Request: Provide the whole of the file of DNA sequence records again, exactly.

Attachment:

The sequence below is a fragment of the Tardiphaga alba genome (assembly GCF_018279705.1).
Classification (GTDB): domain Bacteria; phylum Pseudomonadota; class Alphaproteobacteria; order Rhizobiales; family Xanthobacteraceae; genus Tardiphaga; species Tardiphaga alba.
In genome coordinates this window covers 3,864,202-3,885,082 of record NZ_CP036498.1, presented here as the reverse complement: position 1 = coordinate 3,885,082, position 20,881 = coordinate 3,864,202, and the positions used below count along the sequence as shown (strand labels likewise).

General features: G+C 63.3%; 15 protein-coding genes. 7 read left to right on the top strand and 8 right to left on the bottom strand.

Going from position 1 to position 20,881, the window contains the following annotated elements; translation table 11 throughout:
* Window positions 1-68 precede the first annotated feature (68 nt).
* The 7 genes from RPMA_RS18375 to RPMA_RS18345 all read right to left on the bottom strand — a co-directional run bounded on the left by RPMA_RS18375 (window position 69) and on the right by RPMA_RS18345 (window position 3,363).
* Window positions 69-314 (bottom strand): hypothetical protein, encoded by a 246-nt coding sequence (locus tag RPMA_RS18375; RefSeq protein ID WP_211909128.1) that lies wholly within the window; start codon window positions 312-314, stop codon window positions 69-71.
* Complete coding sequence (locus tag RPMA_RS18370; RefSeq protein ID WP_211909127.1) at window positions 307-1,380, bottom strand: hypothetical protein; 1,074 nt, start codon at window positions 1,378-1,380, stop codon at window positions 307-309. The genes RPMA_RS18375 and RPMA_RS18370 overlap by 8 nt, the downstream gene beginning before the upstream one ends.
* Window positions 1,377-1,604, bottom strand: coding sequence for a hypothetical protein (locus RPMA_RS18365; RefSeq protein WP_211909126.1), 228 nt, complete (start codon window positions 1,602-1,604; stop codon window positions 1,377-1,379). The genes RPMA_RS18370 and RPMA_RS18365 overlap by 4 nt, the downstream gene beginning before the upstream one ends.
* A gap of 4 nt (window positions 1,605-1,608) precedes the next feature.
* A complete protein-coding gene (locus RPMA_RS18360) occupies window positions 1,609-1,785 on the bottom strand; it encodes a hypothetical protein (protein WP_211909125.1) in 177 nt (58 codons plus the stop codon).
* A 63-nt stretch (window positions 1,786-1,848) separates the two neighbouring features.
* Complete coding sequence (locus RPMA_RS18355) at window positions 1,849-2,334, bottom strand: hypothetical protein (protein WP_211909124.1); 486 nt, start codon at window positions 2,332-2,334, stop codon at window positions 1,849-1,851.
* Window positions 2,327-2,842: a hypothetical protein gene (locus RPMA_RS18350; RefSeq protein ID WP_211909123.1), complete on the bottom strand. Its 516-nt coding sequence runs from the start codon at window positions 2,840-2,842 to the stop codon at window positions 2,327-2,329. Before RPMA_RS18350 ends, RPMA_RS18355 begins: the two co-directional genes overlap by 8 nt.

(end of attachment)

The sequence below is a fragment of the Tardiphaga alba genome (assembly GCF_018279705.1).
Classification (GTDB): domain Bacteria; phylum Pseudomonadota; class Alphaproteobacteria; order Rhizobiales; family Xanthobacteraceae; genus Tardiphaga; species Tardiphaga alba.
In genome coordinates this window covers 3,864,202-3,885,082 of record NZ_CP036498.1, presented here as the reverse complement: position 1 = coordinate 3,885,082, position 20,881 = coordinate 3,864,202, and the positions used below count along the sequence as shown (strand labels likewise).

General features: G+C 63.3%; 15 protein-coding genes. 7 read left to right on the top strand and 8 right to left on the bottom strand.

Going from position 1 to position 20,881, the window contains the following annotated elements; translation table 11 throughout:
* Window positions 1-68 precede the first annotated feature (68 nt).
* The 7 genes from RPMA_RS18375 to RPMA_RS18345 all read right to left on the bottom strand — a co-directional run bounded on the left by RPMA_RS18375 (window position 69) and on the right by RPMA_RS18345 (window position 3,363).
* Window positions 69-314 (bottom strand): hypothetical protein, encoded by a 246-nt coding sequence (locus tag RPMA_RS18375; RefSeq protein ID WP_211909128.1) that lies wholly within the window; start codon window positions 312-314, stop codon window positions 69-71.
* Complete coding sequence (locus tag RPMA_RS18370; RefSeq protein ID WP_211909127.1) at window positions 307-1,380, bottom strand: hypothetical protein; 1,074 nt, start codon at window positions 1,378-1,380, stop codon at window positions 307-309. The genes RPMA_RS18375 and RPMA_RS18370 overlap by 8 nt, the downstream gene beginning before the upstream one ends.
* Window positions 1,377-1,604, bottom strand: coding sequence for a hypothetical protein (locus RPMA_RS18365; RefSeq protein WP_211909126.1), 228 nt, complete (start codon window positions 1,602-1,604; stop codon window positions 1,377-1,379). The genes RPMA_RS18370 and RPMA_RS18365 overlap by 4 nt, the downstream gene beginning before the upstream one ends.
* A gap of 4 nt (window positions 1,605-1,608) precedes the next feature.
* A complete protein-coding gene (locus RPMA_RS18360) occupies window positions 1,609-1,785 on the bottom strand; it encodes a hypothetical protein (protein WP_211909125.1) in 177 nt (58 codons plus the stop codon).
* A 63-nt stretch (window positions 1,786-1,848) separates the two neighbouring features.
* Complete coding sequence (locus RPMA_RS18355) at window positions 1,849-2,334, bottom strand: hypothetical protein (protein WP_211909124.1); 486 nt, start codon at window positions 2,332-2,334, stop codon at window positions 1,849-1,851.
* Window positions 2,327-2,842: a hypothetical protein gene (locus RPMA_RS18350; RefSeq protein ID WP_211909123.1), complete on the bottom strand. Its 516-nt coding sequence runs from the start codon at window positions 2,840-2,842 to the stop codon at window positions 2,327-2,329. Before RPMA_RS18350 ends, RPMA_RS18355 begins: the two co-directional genes overlap by 8 nt.